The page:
DISCOVERING THE TUCKED AWAY NEIGHBORHOOD OF CHACARITA

Cemetery original
Kevin Vaughn

As you slowly inch your way up the congested Avenida Corrientes — the wide avenue that cuts through the middle of the small neighborhood of Chacarita — it is hard to imagine that this ‘barrio’ derived its name for the quechua for ‘farm’. In the 18th century the area was used by the Jesuits as a vast farmland to feed the children and staff that attended their schools. Although the neighborhood bustles with activity, open green spaces are still the main theme of the zona’s personality, with the long Parque Los Andes and Chacarita Cemetery taking up nearly half of the hood.

Chacarita is largely overlooked for its popular neighbors like Palermo Hollywood to the north or Villa Crespo to the south. Here is a list of favorites, both old and new, of the best of history, art, food and drink that Chacarita has to offer.

Chacarita Cemetery – Av. Guzmán 680

Built in the late 1880s during the yellow fever epidemic, the 240 acres of land dwarfs the more well-known Recoleta Cemetery and easily is the largest in the nation. Architecture buffs must visit as a stroll through the Chacarita Cemetery recounts the entire history of architecture design in Buenos Aires. Spread throughout the large open air space, neo-classical, art deco, surrealist and modern designed mausoleums all sit side by side. Juan Perón was once buried here, and an agreement with the government allots special space for members of the artistic community. Walk around long enough and you might spot the tombs of Carlos Gardel, Gustavo Cerati or Antonio Berni.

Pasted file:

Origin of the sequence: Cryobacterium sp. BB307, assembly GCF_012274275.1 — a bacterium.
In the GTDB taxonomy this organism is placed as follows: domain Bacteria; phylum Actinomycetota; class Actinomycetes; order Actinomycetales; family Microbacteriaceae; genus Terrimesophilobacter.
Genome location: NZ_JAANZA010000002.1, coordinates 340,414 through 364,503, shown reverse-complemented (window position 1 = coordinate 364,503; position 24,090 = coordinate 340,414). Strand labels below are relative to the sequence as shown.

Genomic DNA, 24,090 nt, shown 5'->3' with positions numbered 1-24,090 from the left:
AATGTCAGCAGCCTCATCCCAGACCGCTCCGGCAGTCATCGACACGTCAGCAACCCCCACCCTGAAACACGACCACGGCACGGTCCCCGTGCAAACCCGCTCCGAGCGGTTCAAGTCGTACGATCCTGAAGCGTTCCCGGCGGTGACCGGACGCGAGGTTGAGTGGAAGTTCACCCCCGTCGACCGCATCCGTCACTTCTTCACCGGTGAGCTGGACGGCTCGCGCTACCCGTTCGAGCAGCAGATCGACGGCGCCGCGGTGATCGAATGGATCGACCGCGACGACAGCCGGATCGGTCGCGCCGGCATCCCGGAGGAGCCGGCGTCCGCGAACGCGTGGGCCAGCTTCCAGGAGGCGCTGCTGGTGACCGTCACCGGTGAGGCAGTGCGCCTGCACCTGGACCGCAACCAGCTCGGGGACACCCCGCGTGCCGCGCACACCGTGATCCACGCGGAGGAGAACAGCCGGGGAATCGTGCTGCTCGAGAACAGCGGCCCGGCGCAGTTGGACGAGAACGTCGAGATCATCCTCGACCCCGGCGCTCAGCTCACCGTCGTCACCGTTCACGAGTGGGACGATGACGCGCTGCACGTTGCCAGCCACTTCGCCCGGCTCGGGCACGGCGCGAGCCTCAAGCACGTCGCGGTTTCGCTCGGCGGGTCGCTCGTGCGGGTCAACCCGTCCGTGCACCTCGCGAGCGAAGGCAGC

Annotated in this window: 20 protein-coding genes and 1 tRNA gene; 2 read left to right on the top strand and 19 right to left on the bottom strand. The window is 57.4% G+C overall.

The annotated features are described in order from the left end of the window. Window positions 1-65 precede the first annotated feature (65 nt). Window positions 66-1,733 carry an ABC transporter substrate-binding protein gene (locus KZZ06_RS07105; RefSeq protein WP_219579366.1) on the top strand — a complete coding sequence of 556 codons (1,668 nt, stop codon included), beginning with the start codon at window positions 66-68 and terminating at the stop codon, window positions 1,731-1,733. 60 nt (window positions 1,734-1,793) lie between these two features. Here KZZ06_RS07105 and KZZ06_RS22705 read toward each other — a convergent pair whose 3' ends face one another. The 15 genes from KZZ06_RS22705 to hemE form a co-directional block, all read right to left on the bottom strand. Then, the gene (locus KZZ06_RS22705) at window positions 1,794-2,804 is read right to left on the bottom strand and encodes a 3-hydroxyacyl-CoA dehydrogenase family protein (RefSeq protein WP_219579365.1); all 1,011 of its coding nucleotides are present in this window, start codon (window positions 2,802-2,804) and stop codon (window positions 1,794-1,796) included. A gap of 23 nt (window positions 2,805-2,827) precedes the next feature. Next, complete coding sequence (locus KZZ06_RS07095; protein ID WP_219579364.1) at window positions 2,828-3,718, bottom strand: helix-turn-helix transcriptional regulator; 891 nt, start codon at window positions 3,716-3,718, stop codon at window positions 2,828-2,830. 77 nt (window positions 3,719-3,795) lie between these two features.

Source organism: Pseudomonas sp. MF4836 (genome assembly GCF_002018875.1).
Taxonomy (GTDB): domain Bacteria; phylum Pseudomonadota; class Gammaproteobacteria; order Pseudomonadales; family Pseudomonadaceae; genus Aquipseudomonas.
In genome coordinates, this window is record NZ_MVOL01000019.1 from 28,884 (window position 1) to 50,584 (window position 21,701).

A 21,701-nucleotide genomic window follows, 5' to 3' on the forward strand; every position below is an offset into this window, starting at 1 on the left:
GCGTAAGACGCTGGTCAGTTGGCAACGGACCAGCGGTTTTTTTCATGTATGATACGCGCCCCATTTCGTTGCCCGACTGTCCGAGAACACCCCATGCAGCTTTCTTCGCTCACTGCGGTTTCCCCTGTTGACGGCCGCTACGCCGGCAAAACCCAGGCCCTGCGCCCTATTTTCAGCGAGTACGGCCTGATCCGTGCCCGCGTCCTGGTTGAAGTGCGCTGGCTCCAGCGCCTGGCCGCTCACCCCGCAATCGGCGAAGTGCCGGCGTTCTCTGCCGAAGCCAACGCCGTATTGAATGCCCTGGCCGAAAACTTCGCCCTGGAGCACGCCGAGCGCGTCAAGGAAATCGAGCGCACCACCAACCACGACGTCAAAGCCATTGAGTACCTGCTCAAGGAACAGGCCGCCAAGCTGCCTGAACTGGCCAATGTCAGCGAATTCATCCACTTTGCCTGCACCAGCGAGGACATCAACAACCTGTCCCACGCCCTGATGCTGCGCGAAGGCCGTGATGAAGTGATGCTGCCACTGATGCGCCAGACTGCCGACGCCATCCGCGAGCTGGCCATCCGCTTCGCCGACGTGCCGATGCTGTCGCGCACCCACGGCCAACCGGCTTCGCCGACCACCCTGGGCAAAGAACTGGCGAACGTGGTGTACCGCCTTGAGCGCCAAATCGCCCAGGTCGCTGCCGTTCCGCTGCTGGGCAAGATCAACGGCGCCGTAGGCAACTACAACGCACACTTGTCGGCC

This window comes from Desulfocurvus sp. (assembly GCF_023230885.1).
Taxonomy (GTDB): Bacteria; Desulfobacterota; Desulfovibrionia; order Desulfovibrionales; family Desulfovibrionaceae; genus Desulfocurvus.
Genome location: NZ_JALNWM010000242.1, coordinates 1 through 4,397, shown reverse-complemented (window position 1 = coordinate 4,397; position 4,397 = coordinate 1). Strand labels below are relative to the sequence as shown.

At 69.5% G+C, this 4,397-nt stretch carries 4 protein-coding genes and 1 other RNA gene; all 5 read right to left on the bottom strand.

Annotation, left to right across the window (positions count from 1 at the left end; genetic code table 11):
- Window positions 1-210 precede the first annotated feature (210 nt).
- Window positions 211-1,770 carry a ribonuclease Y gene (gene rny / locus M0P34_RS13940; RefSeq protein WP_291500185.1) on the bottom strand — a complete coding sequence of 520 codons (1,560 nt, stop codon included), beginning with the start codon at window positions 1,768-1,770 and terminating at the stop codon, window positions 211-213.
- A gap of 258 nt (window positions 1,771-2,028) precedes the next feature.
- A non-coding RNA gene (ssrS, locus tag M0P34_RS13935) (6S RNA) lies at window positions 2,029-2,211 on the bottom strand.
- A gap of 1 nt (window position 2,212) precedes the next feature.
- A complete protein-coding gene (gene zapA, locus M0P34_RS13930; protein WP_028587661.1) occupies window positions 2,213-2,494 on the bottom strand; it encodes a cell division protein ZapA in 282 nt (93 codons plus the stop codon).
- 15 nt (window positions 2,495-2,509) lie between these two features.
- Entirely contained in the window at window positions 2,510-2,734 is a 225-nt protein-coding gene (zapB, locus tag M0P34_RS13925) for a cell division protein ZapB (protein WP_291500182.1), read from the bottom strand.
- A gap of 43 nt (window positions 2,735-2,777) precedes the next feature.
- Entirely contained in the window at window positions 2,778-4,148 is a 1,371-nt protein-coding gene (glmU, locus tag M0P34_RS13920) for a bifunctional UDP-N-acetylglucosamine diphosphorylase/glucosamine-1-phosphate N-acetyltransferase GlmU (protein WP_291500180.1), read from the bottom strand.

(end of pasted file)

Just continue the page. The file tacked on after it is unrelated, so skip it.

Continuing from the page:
El Galpón Mercado – Av. Federico Lacroze 4171

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Veggie meals at El Galón. Photo by Kevin Vaughn

Hidden away at the end of a cobblestone road on the side of the General Urquiza train station is a quiet hippie oasis waiting to be discovered. El Galpón is a co-operative farmer’s market that opens to the public every Wednesday and Saturday afternoon. Shoppers can choose from a selection of produce, meat, dairy products, teas, soaps, and baked goods, or lounge outside in the sun to enjoy the vegan and vegetarian dishes made fresh with food from the market.

Yeite – Humboldt 298

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Fresh food at Yeite, next to Jessica Trosman design studio. PH by Kevin Vaughn

Wedged between two mechanic shops in front of the Atlanta football stadium is the last place you would expect to brunch with celebrated local pastry chef Pamela Villar. The design fits in to the space – green tiles, exposed ceiling and weathered mirrors – with modern touches like open terrariums on each table and the clothing store and studio of high end designer Jessica Trosman just next door. Menu’s are fresh with lots of emphasis on fish, chicken and veggie based dishes, home baked breads, inventive salads, and of course, Villar’s signature pastries.

OCCO Helados – Av. Dorrego 1581

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Creative new flavors of owner Franco Savino at OCCO icecreams. Photo by Kevin Vaughn